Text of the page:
Hoffman dovetailing systemGetting the alignment on miter joints is tricky. I previously wrote about a way to join miters, but this Hoffman dovetailing system, though not as strong, is much faster.
It consists of a machine to cut blind dovetails keyways into the miters of a frame, and these little plastic dovetails keys that are then driven into the dovetail keyways.
Although the little plastic dovetails hold the miter together surprisingly well, they aren't meant to be the only thing holding it together. Their main purpose is to hold the joint together and aligned while the glue dries. This eliminates any fiddling or marking up the wood with complicated miter clamps.
Hoffman sells various machines for joining the corners. Kurt's machine for doing this is not one of the machines from Hoffman, but an unlabeled knockoff copy that does the same thing. Mechanically, it works exactly like the low end Hoffman machines.
Operating the machine is very simple. The workpiece is slid into the machine, then the router is turned on, and the lever pulled forward. Pulling the lever forward first lowers the clamping block, securing the work piece in place, and then pulls the router up into the wood.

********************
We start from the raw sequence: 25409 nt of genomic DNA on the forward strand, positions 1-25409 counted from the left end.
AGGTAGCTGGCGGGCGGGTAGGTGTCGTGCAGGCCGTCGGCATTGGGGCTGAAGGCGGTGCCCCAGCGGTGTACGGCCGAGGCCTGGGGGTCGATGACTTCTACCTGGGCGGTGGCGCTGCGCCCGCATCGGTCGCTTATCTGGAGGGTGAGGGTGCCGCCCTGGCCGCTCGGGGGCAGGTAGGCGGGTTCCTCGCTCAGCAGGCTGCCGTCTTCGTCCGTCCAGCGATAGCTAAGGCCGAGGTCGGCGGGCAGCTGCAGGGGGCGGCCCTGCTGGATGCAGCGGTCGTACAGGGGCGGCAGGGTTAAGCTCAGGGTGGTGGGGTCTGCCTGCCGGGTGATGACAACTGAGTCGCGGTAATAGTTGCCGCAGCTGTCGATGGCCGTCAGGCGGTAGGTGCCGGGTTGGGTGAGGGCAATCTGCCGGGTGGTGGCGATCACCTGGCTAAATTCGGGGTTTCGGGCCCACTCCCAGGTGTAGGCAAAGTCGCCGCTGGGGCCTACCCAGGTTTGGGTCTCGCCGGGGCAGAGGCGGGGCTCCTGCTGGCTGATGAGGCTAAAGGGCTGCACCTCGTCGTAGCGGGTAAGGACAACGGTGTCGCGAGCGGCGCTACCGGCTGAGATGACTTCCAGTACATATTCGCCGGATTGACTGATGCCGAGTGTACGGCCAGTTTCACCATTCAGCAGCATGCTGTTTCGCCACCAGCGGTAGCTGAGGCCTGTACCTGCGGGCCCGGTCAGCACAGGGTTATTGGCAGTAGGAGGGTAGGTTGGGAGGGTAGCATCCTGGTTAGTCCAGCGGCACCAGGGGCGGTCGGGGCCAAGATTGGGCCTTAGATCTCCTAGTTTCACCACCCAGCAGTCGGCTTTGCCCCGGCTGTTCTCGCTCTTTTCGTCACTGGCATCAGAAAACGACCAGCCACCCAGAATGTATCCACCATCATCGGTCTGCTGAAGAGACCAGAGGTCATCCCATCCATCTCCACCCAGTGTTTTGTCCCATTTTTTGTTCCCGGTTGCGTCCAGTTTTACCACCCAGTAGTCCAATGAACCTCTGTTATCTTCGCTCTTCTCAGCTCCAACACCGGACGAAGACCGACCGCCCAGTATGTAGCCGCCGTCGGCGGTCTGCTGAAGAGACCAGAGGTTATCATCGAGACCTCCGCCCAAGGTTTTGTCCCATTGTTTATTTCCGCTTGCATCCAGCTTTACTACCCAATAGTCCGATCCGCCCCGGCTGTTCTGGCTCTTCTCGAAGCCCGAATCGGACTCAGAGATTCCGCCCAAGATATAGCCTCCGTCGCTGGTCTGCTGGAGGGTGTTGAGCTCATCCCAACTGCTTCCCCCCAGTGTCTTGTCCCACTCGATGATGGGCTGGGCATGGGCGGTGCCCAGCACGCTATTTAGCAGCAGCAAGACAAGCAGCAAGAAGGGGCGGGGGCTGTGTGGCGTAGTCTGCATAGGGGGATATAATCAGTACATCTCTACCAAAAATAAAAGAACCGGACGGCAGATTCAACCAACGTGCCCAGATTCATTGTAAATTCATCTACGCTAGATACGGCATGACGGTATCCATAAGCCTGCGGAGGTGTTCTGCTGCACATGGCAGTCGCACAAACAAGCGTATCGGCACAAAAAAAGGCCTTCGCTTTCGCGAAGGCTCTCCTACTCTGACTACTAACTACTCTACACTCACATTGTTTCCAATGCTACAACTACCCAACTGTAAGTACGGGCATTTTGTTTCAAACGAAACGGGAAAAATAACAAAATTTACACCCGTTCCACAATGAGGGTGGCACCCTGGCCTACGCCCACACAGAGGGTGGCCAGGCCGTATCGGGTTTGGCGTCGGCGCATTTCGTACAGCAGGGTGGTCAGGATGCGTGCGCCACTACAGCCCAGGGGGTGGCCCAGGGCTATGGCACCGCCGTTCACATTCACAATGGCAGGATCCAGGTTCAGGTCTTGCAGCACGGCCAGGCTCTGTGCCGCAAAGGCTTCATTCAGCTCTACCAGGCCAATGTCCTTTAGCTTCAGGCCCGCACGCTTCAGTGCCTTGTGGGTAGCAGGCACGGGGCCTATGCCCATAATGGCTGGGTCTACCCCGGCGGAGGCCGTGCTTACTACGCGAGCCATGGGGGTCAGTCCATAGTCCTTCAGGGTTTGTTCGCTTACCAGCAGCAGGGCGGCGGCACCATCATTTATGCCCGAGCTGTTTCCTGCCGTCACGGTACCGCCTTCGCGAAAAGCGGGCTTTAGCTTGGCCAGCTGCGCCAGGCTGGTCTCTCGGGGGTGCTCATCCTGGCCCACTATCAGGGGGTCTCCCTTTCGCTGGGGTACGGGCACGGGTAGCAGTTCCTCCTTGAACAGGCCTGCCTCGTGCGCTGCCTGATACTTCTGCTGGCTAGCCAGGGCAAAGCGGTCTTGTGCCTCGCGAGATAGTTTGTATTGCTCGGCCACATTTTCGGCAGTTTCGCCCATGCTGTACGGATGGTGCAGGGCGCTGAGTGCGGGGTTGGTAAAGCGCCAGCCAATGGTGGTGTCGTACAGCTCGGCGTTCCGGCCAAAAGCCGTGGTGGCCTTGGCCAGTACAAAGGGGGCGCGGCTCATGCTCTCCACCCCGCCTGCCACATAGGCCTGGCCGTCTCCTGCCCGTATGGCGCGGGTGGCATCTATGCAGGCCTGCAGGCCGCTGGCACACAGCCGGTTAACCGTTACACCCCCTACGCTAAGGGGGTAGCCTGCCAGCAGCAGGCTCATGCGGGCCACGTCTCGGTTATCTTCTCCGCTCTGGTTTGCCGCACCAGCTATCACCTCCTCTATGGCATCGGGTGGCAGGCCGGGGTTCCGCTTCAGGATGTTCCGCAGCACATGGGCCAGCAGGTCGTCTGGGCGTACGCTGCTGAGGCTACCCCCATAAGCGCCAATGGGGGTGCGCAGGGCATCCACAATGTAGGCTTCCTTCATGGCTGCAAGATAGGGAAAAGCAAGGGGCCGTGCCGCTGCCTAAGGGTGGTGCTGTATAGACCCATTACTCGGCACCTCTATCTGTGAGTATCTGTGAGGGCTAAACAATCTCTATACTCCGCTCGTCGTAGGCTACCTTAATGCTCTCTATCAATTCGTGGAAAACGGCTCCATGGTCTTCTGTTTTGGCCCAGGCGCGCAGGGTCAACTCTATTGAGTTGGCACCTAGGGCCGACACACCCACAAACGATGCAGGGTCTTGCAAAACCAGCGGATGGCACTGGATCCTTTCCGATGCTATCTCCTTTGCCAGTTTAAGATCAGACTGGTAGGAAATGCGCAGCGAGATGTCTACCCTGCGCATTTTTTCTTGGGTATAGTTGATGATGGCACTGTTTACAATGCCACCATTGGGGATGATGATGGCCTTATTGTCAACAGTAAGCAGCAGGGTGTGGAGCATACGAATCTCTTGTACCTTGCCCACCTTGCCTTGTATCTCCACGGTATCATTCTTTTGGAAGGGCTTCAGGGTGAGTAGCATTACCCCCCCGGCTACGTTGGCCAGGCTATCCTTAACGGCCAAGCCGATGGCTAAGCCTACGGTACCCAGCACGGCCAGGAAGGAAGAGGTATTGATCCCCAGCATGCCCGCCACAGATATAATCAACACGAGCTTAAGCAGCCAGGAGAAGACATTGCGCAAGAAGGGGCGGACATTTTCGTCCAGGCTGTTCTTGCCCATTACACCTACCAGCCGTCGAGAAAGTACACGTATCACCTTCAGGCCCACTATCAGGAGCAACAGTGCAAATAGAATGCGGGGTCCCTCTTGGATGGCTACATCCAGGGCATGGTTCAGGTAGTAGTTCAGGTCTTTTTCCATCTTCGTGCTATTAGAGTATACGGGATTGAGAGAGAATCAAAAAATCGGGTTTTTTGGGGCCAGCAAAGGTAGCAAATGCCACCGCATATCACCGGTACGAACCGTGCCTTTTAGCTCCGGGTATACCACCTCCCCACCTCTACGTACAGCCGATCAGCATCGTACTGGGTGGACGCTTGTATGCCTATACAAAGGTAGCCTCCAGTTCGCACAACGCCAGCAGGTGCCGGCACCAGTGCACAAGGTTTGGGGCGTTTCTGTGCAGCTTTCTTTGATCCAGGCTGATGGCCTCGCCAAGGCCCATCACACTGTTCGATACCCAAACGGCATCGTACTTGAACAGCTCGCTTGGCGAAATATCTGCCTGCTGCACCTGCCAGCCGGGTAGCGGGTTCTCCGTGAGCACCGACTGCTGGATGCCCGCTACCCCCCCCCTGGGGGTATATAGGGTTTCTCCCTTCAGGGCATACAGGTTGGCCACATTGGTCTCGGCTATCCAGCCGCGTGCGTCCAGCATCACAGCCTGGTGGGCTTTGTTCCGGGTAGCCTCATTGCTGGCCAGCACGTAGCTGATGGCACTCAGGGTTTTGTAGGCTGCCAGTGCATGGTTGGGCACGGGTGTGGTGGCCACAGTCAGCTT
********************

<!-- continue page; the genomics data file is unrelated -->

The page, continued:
First one piece is inserted from one side, and a keyway cut. Then the other piece is slid in from the other side. The second piece essentially is a mirror image of the first piece.
The middle "home plate" shaped metal plate can be adjusted in and out along a track, which ensures that the whole setup is always symmetrical, so that proper alignment of the two dovetails in the mating pieces is ensured.
A close-up view of the cutter head. The cutter head normally only rises above the level of the table while cuts are made. I jammed a piece of wood under the router to take this photo, to show the cutter head up without a work piece obstructing it.
The little plastic dovetail wedges are tapped in with a hammer, either flush, or sunk below the surface. Normally, glue is applied before the dovetail is driven in, though the joint in this photo was just a test joint without any glue.
Unfortunately, use of such a gadget does require using the little Hoffman dovetail wedges. These come in various length, colours, and sizes. But they do need to be bought from Hoffman, and add a few cents per joint to the cost of a project.
Perhaps once the patents on this system expire, and competitors flood the market, this system will become cheaper and more widespread.